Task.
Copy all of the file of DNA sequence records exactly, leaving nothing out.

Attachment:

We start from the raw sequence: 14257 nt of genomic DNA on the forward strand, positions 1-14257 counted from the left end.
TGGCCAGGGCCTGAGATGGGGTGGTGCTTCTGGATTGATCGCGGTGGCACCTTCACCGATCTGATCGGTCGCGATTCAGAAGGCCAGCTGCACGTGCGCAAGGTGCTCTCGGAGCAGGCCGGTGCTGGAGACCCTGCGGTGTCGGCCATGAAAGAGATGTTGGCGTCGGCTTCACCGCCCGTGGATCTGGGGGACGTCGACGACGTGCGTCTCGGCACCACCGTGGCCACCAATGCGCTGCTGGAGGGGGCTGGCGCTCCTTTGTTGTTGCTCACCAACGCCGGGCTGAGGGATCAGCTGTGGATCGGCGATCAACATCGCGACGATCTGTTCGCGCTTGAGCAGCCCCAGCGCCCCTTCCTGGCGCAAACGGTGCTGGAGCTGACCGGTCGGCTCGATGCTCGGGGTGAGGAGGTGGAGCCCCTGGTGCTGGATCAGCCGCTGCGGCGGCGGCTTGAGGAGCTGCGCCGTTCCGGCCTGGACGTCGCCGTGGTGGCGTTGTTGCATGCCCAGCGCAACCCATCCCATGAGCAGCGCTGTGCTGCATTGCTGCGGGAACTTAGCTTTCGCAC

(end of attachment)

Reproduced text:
We start from the raw sequence: 14257 nt of genomic DNA on the forward strand, positions 1-14257 counted from the left end.
TGGCCAGGGCCTGAGATGGGGTGGTGCTTCTGGATTGATCGCGGTGGCACCTTCACCGATCTGATCGGTCGCGATTCAGAAGGCCAGCTGCACGTGCGCAAGGTGCTCTCGGAGCAGGCCGGTGCTGGAGACCCTGCGGTGTCGGCCATGAAAGAGATGTTGGCGTCGGCTTCACCGCCCGTGGATCTGGGGGACGTCGACGACGTGCGTCTCGGCACCACCGTGGCCACCAATGCGCTGCTGGAGGGGGCTGGCGCTCCTTTGTTGTTGCTCACCAACGCCGGGCTGAGGGATCAGCTGTGGATCGGCGATCAACATCGCGACGATCTGTTCGCGCTTGAGCAGCCCCAGCGCCCCTTCCTGGCGCAAACGGTGCTGGAGCTGACCGGTCGGCTCGATGCTCGGGGTGAGGAGGTGGAGCCCCTGGTGCTGGATCAGCCGCTGCGGCGGCGGCTTGAGGAGCTGCGCCGTTCCGGCCTGGACGTCGCCGTGGTGGCGTTGTTGCATGCCCAGCGCAACCCATCCCATGAGCAGCGCTGTGCTGCATTGCTGCGGGAACTTAGCTTTCGCAC